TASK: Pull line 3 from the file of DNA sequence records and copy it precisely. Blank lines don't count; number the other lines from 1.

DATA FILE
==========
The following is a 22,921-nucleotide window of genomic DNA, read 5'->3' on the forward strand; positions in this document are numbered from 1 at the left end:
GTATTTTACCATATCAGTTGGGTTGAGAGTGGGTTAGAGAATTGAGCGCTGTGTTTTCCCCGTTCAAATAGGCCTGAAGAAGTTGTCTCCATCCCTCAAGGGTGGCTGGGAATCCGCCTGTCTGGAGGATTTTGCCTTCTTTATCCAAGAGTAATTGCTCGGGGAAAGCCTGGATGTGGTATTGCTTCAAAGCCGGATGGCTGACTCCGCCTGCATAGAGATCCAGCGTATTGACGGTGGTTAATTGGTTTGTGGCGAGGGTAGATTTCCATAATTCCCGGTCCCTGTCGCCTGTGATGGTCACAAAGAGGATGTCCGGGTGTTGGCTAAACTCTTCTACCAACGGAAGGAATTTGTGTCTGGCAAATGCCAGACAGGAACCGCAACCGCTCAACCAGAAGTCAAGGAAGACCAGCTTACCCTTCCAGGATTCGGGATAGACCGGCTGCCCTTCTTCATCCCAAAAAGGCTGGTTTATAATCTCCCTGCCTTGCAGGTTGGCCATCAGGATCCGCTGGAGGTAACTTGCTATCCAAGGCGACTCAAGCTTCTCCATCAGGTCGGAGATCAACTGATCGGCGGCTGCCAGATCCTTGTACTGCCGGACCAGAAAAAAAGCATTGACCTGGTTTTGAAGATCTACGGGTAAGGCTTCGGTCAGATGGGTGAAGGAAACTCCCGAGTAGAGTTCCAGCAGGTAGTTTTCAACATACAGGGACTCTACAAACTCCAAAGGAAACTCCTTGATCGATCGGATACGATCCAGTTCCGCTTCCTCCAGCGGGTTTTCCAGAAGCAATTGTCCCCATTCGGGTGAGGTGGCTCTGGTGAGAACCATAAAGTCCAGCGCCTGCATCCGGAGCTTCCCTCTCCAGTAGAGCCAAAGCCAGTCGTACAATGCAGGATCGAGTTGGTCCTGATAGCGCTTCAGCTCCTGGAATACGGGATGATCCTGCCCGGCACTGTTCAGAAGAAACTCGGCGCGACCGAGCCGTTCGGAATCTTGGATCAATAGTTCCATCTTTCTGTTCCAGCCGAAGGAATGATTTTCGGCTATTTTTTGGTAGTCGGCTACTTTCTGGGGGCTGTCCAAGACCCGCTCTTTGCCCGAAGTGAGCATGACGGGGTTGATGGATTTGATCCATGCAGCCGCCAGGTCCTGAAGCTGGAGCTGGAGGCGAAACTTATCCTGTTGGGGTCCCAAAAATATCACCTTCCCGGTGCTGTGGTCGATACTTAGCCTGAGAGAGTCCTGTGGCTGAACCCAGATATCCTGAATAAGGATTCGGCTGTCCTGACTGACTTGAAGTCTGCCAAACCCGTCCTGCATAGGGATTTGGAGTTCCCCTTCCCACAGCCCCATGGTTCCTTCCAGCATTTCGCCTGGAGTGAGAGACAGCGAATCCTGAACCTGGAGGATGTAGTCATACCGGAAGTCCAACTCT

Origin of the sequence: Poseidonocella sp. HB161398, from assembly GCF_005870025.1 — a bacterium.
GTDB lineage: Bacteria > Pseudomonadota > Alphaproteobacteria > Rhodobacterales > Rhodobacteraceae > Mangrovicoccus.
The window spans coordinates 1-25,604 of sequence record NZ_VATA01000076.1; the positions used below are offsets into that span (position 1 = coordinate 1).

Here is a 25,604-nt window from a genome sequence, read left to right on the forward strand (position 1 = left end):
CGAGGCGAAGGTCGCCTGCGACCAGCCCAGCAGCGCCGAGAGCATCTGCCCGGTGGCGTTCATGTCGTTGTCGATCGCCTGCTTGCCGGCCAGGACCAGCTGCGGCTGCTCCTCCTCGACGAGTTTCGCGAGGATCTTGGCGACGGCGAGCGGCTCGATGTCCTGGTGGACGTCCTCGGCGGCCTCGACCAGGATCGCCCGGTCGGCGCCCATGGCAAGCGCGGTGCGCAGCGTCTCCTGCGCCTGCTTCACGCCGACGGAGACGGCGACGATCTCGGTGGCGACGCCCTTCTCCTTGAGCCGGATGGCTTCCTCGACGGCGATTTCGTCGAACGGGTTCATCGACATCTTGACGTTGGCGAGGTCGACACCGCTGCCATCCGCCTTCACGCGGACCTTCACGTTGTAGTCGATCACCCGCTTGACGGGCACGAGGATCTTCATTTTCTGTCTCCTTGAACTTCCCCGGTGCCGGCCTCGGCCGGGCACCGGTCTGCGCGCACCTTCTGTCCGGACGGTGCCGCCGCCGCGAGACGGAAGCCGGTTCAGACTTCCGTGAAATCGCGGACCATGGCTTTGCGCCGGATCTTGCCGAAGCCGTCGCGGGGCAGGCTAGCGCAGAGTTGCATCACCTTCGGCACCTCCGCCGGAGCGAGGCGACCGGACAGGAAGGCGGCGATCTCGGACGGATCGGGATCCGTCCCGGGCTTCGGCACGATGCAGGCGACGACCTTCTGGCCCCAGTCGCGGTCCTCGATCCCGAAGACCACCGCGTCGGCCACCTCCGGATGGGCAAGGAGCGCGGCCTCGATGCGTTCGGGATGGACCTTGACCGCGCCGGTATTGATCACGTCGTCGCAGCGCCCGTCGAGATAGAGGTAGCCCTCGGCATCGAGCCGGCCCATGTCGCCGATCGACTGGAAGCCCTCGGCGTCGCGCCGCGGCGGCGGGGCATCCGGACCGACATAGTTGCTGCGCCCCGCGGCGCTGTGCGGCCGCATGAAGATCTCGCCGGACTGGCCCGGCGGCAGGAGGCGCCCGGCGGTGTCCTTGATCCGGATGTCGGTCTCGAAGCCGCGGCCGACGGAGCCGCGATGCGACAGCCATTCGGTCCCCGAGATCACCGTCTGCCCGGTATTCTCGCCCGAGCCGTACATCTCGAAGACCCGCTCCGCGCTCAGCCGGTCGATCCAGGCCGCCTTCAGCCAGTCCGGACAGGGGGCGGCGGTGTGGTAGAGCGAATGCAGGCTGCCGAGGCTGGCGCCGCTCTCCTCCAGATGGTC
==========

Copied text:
Origin of the sequence: Poseidonocella sp. HB161398, from assembly GCF_005870025.1 — a bacterium.